A lighthearted look at news, events, culture and everyday life in New York. The opinions expressed are solely those of the writer.
By Nina Pajak
As America gets fatter (and fatter and fatter), our greatest minds are hard at work attempting to come up with solutions to the obesity epidemic. There’s a lack of nutrition education in many communities. Fresh, healthy food is cost-prohibitive. Kids don’t get enough exercise. Portions are universally too large. Soda sizes are preposterous and represent a dangerous freedom of choice for New Yorkers. These are all extremely complex, politically-charged, difficult problems to navigate.
So naturally, as the problem gets more complicated, our most appealing answers become the shortcuts. Why, it’s the American way! Diet pills and food additives that require users to carry around a spare pair of underpants.
Exercise. Surgery. A box of magical powder that you sprinkle over your meal to trick your brain into thinking it’s full, allowing you to dance around like a maniac in a bizarrely choreographed world constantly moving to a version of “Shake Your Booty” by KC and the Sunshine Band. Short-term, store-bought diets full of empty promises. Oh, and that grotesque invention that literally sucks the food out of your stomach after you’re done eating so that you don’t absorb the calories.
Well, meet the latest elaborate device for people who prefer not to use their brains: watchdog cutlery. The HAPIfork, quite simply, vibrates if it detects that you are shoveling in your food at an alarming and dangerous rate. It’s true that eating too quickly can lead to weight gain, as it results in stuffing your craw far beyond necessary capacity before your stomach can even register the feeling of fullness. Here’s what it does, according to their website, vibratingfork.com (best URL ever):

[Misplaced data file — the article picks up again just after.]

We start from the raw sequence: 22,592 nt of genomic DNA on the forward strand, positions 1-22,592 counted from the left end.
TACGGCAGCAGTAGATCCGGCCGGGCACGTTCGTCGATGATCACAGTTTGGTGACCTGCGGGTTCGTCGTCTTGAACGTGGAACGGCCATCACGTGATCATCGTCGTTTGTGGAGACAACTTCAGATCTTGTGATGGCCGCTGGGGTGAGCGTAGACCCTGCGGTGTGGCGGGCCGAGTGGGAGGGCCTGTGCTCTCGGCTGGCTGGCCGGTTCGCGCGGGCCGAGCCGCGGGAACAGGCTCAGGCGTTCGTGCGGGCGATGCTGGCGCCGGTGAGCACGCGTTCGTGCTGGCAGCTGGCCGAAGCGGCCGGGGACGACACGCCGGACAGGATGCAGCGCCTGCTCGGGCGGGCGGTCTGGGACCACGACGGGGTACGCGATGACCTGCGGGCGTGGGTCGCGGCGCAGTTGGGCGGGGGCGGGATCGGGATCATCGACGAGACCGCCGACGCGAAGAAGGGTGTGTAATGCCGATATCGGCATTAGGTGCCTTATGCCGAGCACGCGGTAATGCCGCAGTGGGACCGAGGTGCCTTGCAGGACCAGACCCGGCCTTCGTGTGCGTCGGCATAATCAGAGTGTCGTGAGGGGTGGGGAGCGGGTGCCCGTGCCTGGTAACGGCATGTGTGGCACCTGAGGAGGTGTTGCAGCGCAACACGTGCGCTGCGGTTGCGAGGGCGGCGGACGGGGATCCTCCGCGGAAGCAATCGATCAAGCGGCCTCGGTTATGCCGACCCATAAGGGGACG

- Records how long your meal lasts
- Records how much time elapses between each bite of food
- Records how many mouthfuls of food you consume
- Vibrates with flashing lights when you are eating too fast
- Includes a USB port and is Bluetooth capable to easily upload recorded data
So the idea is that HAPIfork keeps track of your habits in one convenient online database so that you can go back and review them easily, ideally using the fork’s vibrating external conscience to learn how to slow it down and ultimately track improvement. It’s sort of like Weight Watchers meets an electric fence. Although far less painful. Actually, perhaps introducing a pain element into the product would make it that much more effective. I’ve always felt that there’s no motivator in the struggle with weight loss than self-flagellation and negative feedback.
The company is raising money on Kickstarter, and you can get a free fork if you back them with $99 or more. Why, that’s only slightly more than your monthly gym membership. If they threw in a ShakeWeight and one of those vibrating ab belts, this would be a slam dunk weight loss plan.